Why is there no volatility? Part I

Macro Man is back in the saddle and pleased tHat the resource bets have compensated for the execrable performance of the bond short. The post-payroll bond short was stopped at the highs of 108-14 on Monday, which looked like a bit of a mug’s trade until yesterday’s data. The remaining 200 lot short is maintained, with a stop at 109. While Macro Man remains a believer that the market is underestimating the trajectory of US nominal GDP growth, he has to concede that the timing to allocate risk to the view may not be right. 10 year yields below 4.50 are not something that he wishes to see for any duration of time. The Fed minutes, CPI, and housing data this week will determine whether being short bonds makes Macro Man a hero or a villain.

Elsewhere, equity markets continue to price a soft landing. Macro Man is impressed with the strength of the SPX and considers himself fortunate that his short equity bias has not been particularly painful. Certainly picking the right market is key, and the continued weakness in copper suggests that the Aussie equity short remains the appropriate trade. Less appropriate is the position in DAX puts, and Macro Man sells out the position at 6.5 before they expire worthless. He remains 145 offer for another $2.5 million worth of OIH.

Long option positions have not worked for most of the year as actual and implied volatilities have remained extraordinarily low by historical standards, across asset classes? Why is this? Macro Man has done some investigating. One of the first requirements for asset market volatility is macroeconomic volatility, or a divergence in the macroeconomic fortunes of major economies. Not only is this not happening, one could argue that because of globalization major economies have never been so synchronous. Consider that most major economies seem to be growing at roughly 2%, give or take, with core inflation at the upper end of comfort levels and every G10 central bank bar New Zealand’s raising rates this year. Using industrial production as a proxy for growth, we can see below that the difference in y/y industrial production between the highest and lowest in the G3 has never been lower in the last 25 years.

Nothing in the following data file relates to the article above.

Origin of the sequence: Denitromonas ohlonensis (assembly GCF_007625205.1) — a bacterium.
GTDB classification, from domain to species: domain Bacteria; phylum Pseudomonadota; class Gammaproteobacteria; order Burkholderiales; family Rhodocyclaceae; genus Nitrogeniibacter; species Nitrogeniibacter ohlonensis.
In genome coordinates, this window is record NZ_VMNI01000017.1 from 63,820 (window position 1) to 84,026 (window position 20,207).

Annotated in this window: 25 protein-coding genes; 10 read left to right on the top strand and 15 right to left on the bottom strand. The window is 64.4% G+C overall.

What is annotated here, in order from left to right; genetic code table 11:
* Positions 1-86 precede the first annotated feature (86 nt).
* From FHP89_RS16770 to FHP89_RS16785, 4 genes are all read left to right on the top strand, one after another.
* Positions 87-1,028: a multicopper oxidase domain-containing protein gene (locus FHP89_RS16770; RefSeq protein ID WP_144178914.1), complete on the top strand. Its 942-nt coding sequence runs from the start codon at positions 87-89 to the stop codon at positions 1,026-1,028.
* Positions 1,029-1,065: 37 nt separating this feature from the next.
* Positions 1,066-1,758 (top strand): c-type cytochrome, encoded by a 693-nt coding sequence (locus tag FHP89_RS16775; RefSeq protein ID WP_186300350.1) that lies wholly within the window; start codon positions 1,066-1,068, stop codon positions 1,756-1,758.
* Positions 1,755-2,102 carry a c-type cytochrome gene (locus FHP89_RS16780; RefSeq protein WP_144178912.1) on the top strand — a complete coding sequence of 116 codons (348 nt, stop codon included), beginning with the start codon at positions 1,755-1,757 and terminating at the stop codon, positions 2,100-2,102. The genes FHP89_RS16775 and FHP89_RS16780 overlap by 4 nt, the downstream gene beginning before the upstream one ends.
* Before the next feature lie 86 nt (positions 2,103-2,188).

Synchronicity of the cycle is all well and good, but if there is a large disparity in asset market returns and/or volatility across countries/currency blocs, investors will be rewarded for making country bets and currency volatility should ensue. One of the more remarkable financial market phenomena over the last six years has been the remarkable convergence of risk-adjusted returns across the US, Eurozone, and Japan on an apples-for-apples basis. If we look at a basic asset allocation strategy- 60% equities (MSCI total return), 35% bonds (7-10 year total return), and 5% cash, we see that the rolling three year return to risk ratios amongst the G3- which had showed a large degree of variation in the 1980’s and 90’s- have been virtually identical across the G3 for the entire decade.

The implication is that investors are in fact NOT rewarded for taking country and currency bets, because they generate a virtually identical return for each unit of risk that they place in each country/bloc. Because the capital account is by far the most dominant driver of currency moves, the fact that there has been a convergence of capital market returns has been absolutely vital in explaining why there’s been so little volatility in currency markets.

The obvious conclusion is that when we observe a decoupling of the economic cycle and/or asset market returns, currency volatility should return with a bang. At the current juncture, however, there is little indication that this will happen any time soon.

Later this week: Part 2: the rise of Lord Voldemort

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November 16, 2006 at 1:57 AM ×

as weak as this job recovery has been , the US has produced 5.9 Million jobs , more than Europe and Japan combined ..... and all we hear is complaining from the Perma-Bear , Perma-Dope crowd ... or from blowhards who call for Dow 6800

Congrats bro Anonymous you got PERTAMAX...! hehehehe...